Resurrecting 'A Comprehensive Charter of Economic Liberty': The Latent Power of the Federal Trade Commission
August 26, 2016
University of Pennsylvania Journal of Business Law, Forthcoming
After decades of virtual invisibility, monopoly and oligopoly are attracting the attention of leading political and public figures again. Corporate control of markets is now seen as an important source of economic and political ills in American society. These evils include not just higher prices for consumers, but also increased economic inequality and a compromised democracy. This corporate domination of the economy and politics was not inevitable, dictated by impersonal forces such as “globalization” or “technology.” On the contrary, it is the result of conscious policy choices initiated in the late 1970s and 1980s that succeeded in focusing antitrust law on the narrow concept of economic efficiency and establishing legal standards friendly to powerful businesses. The weakened antitrust laws have given large corporations freedom to dominate markets through mergers and exclusionary and other restrictive trade practices. The Supreme Court has the power to undo these changes but an antitrust revival through the common law process is uncertain and, at best, sure to be protracted. Advocates of renewed antitrust enforcement should instead look to the Federal Trade Commission. The Commission has broad power to remake antitrust policy under the FTC Act’s prohibition on unfair methods of competition. In using this power, the FTC should reject the ahistorical efficiency model for antitrust and embrace the political economic goals articulated by Congress when it created the Commission in 1914. These goals of protecting consumers, maintaining open markets, and promoting dispersal of private power remain as relevant as ever. To restore competitive market structures and advance the vision of Congress, the FTC should establish a series of presumptions against competitively suspicious practices and restructure persistent or otherwise seriously harmful monopolies.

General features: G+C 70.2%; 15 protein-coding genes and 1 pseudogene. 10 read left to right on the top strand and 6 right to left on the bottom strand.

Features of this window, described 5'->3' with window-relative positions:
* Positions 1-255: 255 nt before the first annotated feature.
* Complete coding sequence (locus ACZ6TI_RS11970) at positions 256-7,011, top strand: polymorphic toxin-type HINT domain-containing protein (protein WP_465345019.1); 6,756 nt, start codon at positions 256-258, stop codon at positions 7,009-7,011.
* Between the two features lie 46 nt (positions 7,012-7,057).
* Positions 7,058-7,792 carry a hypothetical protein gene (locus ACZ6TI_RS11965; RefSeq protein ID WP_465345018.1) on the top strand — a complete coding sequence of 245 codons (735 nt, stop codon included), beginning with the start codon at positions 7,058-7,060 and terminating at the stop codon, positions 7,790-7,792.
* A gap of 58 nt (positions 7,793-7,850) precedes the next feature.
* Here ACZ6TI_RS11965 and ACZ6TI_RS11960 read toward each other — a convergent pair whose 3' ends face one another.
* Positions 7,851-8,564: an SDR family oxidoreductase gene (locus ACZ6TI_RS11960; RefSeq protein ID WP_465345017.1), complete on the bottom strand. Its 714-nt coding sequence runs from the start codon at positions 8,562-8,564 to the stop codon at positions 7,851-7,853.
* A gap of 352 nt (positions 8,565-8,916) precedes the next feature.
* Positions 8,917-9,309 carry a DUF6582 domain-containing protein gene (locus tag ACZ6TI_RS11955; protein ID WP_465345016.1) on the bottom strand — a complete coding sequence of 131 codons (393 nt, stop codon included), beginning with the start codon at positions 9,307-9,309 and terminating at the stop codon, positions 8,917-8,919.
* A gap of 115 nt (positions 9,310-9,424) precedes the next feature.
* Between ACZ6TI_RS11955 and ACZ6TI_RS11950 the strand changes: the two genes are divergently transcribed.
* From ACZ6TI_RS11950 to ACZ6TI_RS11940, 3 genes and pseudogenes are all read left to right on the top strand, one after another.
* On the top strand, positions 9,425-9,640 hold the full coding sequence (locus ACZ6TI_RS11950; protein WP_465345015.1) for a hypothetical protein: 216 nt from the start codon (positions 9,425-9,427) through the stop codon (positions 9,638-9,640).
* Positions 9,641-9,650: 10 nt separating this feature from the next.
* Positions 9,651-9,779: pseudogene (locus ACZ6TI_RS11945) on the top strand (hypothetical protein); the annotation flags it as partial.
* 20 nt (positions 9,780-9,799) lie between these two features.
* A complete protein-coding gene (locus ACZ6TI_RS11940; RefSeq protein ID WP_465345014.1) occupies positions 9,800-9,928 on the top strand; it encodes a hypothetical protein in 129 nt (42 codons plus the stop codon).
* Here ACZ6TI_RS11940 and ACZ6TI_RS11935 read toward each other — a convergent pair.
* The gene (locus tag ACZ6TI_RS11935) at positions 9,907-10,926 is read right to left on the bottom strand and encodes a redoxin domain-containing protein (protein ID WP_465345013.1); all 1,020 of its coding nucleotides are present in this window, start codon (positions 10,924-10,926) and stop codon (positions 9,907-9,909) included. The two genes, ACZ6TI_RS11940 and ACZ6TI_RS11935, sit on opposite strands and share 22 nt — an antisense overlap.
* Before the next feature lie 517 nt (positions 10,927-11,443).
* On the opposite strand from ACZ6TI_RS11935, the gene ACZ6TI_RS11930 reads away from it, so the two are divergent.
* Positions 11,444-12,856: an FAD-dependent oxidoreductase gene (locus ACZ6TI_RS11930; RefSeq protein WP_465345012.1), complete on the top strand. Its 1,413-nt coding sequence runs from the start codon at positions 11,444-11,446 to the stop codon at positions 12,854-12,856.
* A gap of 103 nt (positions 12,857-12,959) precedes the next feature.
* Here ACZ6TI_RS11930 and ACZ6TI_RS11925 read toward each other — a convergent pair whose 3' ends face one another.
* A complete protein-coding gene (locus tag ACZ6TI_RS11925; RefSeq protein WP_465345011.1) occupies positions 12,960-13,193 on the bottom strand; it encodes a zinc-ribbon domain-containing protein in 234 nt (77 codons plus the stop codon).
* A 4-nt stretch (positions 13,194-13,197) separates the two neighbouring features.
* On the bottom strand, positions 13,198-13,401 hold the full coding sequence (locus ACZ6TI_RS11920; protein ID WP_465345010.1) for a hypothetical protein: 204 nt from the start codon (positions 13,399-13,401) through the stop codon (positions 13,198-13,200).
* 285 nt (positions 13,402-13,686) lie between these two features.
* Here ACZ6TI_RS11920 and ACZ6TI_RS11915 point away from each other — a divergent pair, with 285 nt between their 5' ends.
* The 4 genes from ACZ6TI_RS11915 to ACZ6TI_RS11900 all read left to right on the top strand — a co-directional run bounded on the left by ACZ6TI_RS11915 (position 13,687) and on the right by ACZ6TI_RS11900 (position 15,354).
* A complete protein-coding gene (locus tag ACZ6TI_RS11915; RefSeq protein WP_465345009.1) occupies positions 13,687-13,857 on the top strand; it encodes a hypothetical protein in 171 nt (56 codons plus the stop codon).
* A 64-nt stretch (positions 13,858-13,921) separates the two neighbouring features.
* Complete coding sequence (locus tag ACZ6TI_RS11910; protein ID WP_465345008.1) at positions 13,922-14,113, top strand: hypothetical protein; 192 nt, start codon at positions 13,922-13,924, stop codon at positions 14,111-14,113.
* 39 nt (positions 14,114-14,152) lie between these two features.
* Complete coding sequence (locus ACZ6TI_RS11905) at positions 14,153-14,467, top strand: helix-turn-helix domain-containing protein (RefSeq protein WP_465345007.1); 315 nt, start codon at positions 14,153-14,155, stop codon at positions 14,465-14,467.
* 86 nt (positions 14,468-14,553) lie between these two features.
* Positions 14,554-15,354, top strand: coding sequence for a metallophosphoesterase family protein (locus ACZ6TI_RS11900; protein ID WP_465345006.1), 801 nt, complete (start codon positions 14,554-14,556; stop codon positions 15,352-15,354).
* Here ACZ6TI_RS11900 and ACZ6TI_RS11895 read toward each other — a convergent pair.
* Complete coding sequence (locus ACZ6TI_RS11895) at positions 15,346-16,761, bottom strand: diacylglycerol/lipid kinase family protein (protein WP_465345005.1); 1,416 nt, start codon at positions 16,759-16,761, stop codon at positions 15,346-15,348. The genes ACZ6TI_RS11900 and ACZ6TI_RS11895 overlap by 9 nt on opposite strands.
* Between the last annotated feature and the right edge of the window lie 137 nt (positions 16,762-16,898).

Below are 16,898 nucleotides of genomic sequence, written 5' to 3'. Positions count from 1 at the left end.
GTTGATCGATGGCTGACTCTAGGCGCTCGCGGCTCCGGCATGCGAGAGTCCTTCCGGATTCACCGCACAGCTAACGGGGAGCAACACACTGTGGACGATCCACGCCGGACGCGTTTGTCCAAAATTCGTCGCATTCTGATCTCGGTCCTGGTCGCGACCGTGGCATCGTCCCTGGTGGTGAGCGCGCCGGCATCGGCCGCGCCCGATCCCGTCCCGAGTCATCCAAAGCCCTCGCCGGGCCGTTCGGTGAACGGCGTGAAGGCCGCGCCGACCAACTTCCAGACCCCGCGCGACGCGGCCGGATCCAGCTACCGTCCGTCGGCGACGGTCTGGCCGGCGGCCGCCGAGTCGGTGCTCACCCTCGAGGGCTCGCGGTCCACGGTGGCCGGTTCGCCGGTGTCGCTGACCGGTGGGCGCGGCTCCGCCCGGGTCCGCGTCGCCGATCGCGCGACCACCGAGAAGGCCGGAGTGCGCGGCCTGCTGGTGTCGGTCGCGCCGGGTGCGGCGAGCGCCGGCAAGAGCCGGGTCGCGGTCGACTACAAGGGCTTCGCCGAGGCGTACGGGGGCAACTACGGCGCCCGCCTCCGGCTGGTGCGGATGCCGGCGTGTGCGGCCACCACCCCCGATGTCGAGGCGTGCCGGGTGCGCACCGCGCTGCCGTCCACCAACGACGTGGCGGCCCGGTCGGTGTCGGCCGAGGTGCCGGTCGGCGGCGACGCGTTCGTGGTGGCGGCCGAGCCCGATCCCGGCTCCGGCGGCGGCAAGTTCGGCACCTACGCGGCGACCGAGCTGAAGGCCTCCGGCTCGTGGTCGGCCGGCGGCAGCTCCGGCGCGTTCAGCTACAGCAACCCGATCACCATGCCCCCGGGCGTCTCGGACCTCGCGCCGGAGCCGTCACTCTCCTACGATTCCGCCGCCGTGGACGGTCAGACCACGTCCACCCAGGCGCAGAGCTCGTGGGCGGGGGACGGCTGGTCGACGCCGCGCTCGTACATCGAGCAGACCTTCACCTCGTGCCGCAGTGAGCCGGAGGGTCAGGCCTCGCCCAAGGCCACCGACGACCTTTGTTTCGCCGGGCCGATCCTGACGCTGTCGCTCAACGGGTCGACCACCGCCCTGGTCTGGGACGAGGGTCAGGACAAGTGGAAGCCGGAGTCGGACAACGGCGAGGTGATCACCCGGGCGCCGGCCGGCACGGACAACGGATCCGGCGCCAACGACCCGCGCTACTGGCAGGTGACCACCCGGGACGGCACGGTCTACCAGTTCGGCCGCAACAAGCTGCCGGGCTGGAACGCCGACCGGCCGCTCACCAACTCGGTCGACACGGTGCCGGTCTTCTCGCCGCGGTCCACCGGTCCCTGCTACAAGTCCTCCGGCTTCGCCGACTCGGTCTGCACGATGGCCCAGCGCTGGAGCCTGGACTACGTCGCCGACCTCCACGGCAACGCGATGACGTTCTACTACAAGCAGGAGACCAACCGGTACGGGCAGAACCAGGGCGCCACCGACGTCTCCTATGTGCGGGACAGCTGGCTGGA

Number of Pages in PDF File: 52
Keywords: Antitrust, Federal Trade Commission
JEL Classification: K21, K23
Date posted: August 28, 2016 ; Last revised: January 7, 2017